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TOKYO (AP) — New Japanese Prime Minister Yoshihide Suga, elected by parliament on Wednesday after pledging to pursue his predecessor Shinzo Abe’s policies, formed a 20-member Cabinet that retains many previous ministers. Here are some key appointees:


DEFENSE MINISTER: Nobuo Kishi (new) — Former Prime Minister Shinzo Abe’s younger brother, he was adopted soon after birth by his mother’s brother, who was childless.

His grandfather, Nobusuke Kishi, was a deeply conservative former prime minister. He has close ties to Taiwan and its president, Tsai Ing-wen. Like Abe, Kishi is known for his conservative political stance and advocacy of the revision of Japan(asterisk)s pacifist constitution. A trading company employee for 21 years, Kishi entered politics in 2004.


FOREIGN MINISTER: Toshimitsu Motegi (retained) — A trade minister in Abe’s earlier Cabinet, Motegi was a key figure in reaching a toughly negotiated U.S. trade deal following demands from President Donald Trump that Japan narrow the countries’ trade imbalance. University of Tokyo and Harvard-educated Motegi was first elected to parliament in 1993.


DEPUTY PRIME MINISTER and FINANCE MINISTER: Taro Aso (retained) — A governing party heavyweight who served as prime minister for one year, Aso was an influential lawmaker in the Abe government. He was a key backer of “Abenomics,” which combines fiscal stimulus, monetary easing and structural reforms. Gaffe-prone Aso has made a series of remarks deemed insensitive and discriminatory. Aso, a Catholic, is the grandson of former Prime Minister Shigeru Yoshida, who served after World War II when Japan was under U.S. occupation.


ECONOMY, TRADE AND INDUSTRY MINISTER: Hiroshi Kajiyama (retained) — The son of former Justice Minister Seiroku Kajiyama, whom Suga admires as a mentor, landed a career after finishing university at a nuclear fuel and reactor organization now called Japan Atomic Energy Agency before being elected to parliament in 2000. Kajiyama received his current post last year after his predecessor resigned over election fraud allegations a month after being appointed. Kajiyama has dealt with export control disputes with South Korea and faces the problem of what to do with massive amounts of radioactive water stored in tanks at the wrecked Fukushima nuclear plant.


OLYMPIC MINISTER: Seiko Hashimoto (retained) — Also in charge of women’s empowerment. Hashimoto is one of two women in Suga’s Cabinet. She competed in seven Olympic Games, a record for a Japanese woman, in speed skating and bicycling, and won a bronze medal in Albertville in 1992. Born days before the start of the 1964 Tokyo Games, she was named after the Olympic flame.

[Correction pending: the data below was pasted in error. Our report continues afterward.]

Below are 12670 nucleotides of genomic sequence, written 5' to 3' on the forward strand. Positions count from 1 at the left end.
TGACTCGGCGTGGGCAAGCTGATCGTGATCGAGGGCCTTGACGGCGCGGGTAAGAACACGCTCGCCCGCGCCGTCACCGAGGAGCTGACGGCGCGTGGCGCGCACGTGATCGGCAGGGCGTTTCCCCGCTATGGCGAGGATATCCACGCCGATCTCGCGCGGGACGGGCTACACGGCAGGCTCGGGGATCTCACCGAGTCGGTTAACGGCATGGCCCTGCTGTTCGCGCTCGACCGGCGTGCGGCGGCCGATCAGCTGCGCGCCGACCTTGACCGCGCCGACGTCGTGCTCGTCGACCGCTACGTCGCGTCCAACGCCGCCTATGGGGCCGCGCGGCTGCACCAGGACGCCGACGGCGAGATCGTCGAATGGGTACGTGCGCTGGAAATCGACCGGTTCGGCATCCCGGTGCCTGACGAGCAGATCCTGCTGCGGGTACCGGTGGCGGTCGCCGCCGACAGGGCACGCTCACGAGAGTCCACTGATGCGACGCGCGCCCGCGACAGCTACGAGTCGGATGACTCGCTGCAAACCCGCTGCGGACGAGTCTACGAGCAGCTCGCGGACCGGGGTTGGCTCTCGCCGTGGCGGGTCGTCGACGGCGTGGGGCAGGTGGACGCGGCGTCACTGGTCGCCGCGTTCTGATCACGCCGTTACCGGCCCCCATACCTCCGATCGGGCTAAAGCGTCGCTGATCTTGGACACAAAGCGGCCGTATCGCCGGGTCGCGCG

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Former Canadian Prime Minister John Turner has died at 91

TORONTO (AP) — John Turner, a Liberal party politician who served stints as Canada’s justice and finance ministers before a very brief turn as the country’s 17th prime minister, has died at age 91, his family reported Saturday.

Marc Kealey, a former aide speaking on behalf of Turner’s relatives as a family friend, said Turner died peacefully in his sleep at home in Toronto on Friday night.

Turner failed to live up to the great expectations of his early career, serving as prime minister for just 79 days in 1988 after a difficult, decades-long climb to the top job.

A track star, Turner graduated from the University of British Columbia in 1949, winning a Rhodes scholarship to Oxford University. After studying law, he went to Paris to work on a doctorate at the Sorbonne.

The young lawyer caused a stir when he danced with Princess Margaret at a party in 1959, giving rise to speculation that the two would become a couple. The two remained friends for life.

Turner moved to Montreal to practice law but was lured into politics in 1962.

As justice minister in Prime Minister Pierre Trudeau’s Cabinet from 1968 to 1972, Turner proposed a national legal aid system — an issue close to his heart — and created the Federal Court, among other reforms. He defended the decriminalization of homosexuality and abortion in the 1960s

He was named finance minister in 1972 and held the job for three turbulent years, marked by high unemployment and high rates of inflation.

As Liberal party leader and Canada’s new prime minister, he decisively lost the 1988 federal election to Brian Mulroney over the Canada-U.S. free trade agreement, which Turner vehemently opposed.

Copyright © 2020 The Associated Press. All rights reserved. This material may not be published, broadcast, written or redistributed.

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